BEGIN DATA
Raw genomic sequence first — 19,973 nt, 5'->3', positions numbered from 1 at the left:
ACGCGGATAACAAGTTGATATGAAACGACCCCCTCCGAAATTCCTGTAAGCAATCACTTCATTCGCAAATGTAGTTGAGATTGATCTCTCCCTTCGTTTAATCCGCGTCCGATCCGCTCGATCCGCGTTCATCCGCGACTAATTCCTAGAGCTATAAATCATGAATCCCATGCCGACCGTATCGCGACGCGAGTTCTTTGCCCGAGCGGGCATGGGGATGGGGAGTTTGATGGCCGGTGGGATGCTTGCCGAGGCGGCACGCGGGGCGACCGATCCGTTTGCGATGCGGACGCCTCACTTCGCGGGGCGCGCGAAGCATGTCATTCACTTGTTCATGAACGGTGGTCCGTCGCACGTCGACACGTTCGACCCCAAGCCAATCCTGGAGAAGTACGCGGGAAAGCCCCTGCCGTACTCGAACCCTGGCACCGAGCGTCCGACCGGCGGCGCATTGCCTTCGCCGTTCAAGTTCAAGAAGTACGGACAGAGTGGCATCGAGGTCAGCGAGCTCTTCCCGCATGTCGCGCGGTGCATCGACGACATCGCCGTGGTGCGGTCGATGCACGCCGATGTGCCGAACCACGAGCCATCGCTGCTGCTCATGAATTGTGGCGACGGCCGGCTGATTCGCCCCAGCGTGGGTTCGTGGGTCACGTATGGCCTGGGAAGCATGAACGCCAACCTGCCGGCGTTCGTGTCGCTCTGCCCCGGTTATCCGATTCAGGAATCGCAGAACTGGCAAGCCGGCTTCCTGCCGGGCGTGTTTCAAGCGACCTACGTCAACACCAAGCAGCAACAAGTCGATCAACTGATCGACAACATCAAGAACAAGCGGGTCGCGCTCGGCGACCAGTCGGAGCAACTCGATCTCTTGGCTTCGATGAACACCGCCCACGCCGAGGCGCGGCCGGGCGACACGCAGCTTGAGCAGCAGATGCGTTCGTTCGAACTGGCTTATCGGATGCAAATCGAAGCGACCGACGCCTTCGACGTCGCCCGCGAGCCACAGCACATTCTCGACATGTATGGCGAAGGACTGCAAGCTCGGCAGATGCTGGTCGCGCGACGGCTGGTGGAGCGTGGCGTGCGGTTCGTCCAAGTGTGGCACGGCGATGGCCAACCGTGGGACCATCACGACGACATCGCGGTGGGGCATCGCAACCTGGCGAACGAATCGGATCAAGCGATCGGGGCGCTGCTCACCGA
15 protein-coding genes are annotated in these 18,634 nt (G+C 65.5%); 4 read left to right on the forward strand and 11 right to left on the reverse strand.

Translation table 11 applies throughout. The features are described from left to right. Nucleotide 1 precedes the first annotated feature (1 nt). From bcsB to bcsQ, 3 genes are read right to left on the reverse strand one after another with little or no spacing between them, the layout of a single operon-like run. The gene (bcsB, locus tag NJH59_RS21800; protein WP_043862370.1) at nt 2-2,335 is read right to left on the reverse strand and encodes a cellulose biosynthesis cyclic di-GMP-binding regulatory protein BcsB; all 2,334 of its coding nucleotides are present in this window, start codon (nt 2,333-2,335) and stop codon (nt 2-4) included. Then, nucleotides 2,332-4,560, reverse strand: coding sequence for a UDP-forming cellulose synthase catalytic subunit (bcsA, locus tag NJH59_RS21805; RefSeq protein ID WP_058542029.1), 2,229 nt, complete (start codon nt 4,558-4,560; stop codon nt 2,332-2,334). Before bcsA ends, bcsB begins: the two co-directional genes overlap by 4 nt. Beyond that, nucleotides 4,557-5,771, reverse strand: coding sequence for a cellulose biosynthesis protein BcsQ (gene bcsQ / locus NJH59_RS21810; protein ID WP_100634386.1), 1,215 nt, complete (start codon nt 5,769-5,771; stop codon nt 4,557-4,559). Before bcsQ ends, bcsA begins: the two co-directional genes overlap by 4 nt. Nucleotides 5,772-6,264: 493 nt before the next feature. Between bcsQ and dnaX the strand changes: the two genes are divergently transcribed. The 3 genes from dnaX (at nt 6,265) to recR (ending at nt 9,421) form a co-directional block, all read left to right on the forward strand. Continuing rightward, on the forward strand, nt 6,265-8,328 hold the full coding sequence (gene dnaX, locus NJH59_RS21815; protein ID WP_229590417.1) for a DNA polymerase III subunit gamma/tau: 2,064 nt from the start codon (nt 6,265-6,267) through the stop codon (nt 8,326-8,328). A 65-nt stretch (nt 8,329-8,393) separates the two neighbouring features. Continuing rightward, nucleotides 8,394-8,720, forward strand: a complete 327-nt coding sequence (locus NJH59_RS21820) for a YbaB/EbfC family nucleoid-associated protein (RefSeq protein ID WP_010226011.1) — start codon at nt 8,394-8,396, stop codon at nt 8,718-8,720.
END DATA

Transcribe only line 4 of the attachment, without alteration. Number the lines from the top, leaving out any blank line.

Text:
Translation table 11 applies throughout. The features are described from left to right. Nucleotide 1 precedes the first annotated feature (1 nt). From bcsB to bcsQ, 3 genes are read right to left on the reverse strand one after another with little or no spacing between them, the layout of a single operon-like run. The gene (bcsB, locus tag NJH59_RS21800; protein WP_043862370.1) at nt 2-2,335 is read right to left on the reverse strand and encodes a cellulose biosynthesis cyclic di-GMP-binding regulatory protein BcsB; all 2,334 of its coding nucleotides are present in this window, start codon (nt 2,333-2,335) and stop codon (nt 2-4) included. Then, nucleotides 2,332-4,560, reverse strand: coding sequence for a UDP-forming cellulose synthase catalytic subunit (bcsA, locus tag NJH59_RS21805; RefSeq protein ID WP_058542029.1), 2,229 nt, complete (start codon nt 4,558-4,560; stop codon nt 2,332-2,334). Before bcsA ends, bcsB begins: the two co-directional genes overlap by 4 nt. Beyond that, nucleotides 4,557-5,771, reverse strand: coding sequence for a cellulose biosynthesis protein BcsQ (gene bcsQ / locus NJH59_RS21810; protein ID WP_100634386.1), 1,215 nt, complete (start codon nt 5,769-5,771; stop codon nt 4,557-4,559). Before bcsQ ends, bcsA begins: the two co-directional genes overlap by 4 nt. Nucleotides 5,772-6,264: 493 nt before the next feature. Between bcsQ and dnaX the strand changes: the two genes are divergently transcribed. The 3 genes from dnaX (at nt 6,265) to recR (ending at nt 9,421) form a co-directional block, all read left to right on the forward strand. Continuing rightward, on the forward strand, nt 6,265-8,328 hold the full coding sequence (gene dnaX, locus NJH59_RS21815; protein ID WP_229590417.1) for a DNA polymerase III subunit gamma/tau: 2,064 nt from the start codon (nt 6,265-6,267) through the stop codon (nt 8,326-8,328). A 65-nt stretch (nt 8,329-8,393) separates the two neighbouring features. Continuing rightward, nucleotides 8,394-8,720, forward strand: a complete 327-nt coding sequence (locus NJH59_RS21820) for a YbaB/EbfC family nucleoid-associated protein (RefSeq protein ID WP_010226011.1) — start codon at nt 8,394-8,396, stop codon at nt 8,718-8,720.